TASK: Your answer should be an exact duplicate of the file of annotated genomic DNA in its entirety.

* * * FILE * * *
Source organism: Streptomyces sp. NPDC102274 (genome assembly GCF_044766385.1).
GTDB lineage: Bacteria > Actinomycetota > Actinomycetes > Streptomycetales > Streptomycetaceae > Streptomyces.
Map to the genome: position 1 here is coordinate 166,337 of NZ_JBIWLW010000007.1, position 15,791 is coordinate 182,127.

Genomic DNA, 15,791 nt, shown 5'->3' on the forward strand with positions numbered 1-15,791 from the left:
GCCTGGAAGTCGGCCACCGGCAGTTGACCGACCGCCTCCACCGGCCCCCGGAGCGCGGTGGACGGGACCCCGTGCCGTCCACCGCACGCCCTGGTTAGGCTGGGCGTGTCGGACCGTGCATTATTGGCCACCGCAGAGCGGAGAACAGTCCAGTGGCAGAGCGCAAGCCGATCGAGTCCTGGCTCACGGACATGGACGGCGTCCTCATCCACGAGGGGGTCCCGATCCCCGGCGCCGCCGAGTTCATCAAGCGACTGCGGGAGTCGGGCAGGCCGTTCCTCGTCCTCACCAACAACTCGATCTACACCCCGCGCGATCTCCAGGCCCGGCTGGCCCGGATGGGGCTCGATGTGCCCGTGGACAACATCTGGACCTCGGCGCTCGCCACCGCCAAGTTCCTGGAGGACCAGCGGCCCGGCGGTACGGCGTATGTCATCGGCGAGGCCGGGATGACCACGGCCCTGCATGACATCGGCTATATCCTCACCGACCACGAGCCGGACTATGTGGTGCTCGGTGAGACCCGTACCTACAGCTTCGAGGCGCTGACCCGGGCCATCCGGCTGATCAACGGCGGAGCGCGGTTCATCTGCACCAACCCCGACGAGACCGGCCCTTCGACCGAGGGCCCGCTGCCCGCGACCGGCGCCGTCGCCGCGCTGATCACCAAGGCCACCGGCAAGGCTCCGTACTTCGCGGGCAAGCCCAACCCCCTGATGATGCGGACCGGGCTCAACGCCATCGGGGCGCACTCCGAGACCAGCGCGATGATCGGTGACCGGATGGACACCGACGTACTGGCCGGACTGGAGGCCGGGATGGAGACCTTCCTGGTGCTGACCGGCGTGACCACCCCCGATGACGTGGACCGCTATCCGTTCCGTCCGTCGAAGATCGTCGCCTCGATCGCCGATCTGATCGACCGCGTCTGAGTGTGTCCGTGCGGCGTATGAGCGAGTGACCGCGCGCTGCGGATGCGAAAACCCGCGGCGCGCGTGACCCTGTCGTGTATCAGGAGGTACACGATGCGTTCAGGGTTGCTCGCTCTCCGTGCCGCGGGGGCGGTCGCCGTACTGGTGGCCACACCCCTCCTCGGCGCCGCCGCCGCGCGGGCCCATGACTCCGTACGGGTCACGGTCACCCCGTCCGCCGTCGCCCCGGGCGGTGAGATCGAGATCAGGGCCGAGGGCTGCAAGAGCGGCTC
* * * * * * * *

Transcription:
Source organism: Streptomyces sp. NPDC102274 (genome assembly GCF_044766385.1).
GTDB lineage: Bacteria > Actinomycetota > Actinomycetes > Streptomycetales > Streptomycetaceae > Streptomyces.
Map to the genome: position 1 here is coordinate 166,337 of NZ_JBIWLW010000007.1, position 15,791 is coordinate 182,127.

Genomic DNA, 15,791 nt, shown 5'->3' on the forward strand with positions numbered 1-15,791 from the left:
GCCTGGAAGTCGGCCACCGGCAGTTGACCGACCGCCTCCACCGGCCCCCGGAGCGCGGTGGACGGGACCCCGTGCCGTCCACCGCACGCCCTGGTTAGGCTGGGCGTGTCGGACCGTGCATTATTGGCCACCGCAGAGCGGAGAACAGTCCAGTGGCAGAGCGCAAGCCGATCGAGTCCTGGCTCACGGACATGGACGGCGTCCTCATCCACGAGGGGGTCCCGATCCCCGGCGCCGCCGAGTTCATCAAGCGACTGCGGGAGTCGGGCAGGCCGTTCCTCGTCCTCACCAACAACTCGATCTACACCCCGCGCGATCTCCAGGCCCGGCTGGCCCGGATGGGGCTCGATGTGCCCGTGGACAACATCTGGACCTCGGCGCTCGCCACCGCCAAGTTCCTGGAGGACCAGCGGCCCGGCGGTACGGCGTATGTCATCGGCGAGGCCGGGATGACCACGGCCCTGCATGACATCGGCTATATCCTCACCGACCACGAGCCGGACTATGTGGTGCTCGGTGAGACCCGTACCTACAGCTTCGAGGCGCTGACCCGGGCCATCCGGCTGATCAACGGCGGAGCGCGGTTCATCTGCACCAACCCCGACGAGACCGGCCCTTCGACCGAGGGCCCGCTGCCCGCGACCGGCGCCGTCGCCGCGCTGATCACCAAGGCCACCGGCAAGGCTCCGTACTTCGCGGGCAAGCCCAACCCCCTGATGATGCGGACCGGGCTCAACGCCATCGGGGCGCACTCCGAGACCAGCGCGATGATCGGTGACCGGATGGACACCGACGTACTGGCCGGACTGGAGGCCGGGATGGAGACCTTCCTGGTGCTGACCGGCGTGACCACCCCCGATGACGTGGACCGCTATCCGTTCCGTCCGTCGAAGATCGTCGCCTCGATCGCCGATCTGATCGACCGCGTCTGAGTGTGTCCGTGCGGCGTATGAGCGAGTGACCGCGCGCTGCGGATGCGAAAACCCGCGGCGCGCGTGACCCTGTCGTGTATCAGGAGGTACACGATGCGTTCAGGGTTGCTCGCTCTCCGTGCCGCGGGGGCGGTCGCCGTACTGGTGGCCACACCCCTCCTCGGCGCCGCCGCCGCGCGGGCCCATGACTCCGTACGGGTCACGGTCACCCCGTCCGCCGTCGCCCCGGGCGGTGAGATCGAGATCAGGGCCGAGGGCTGCAAGAGCGGCTC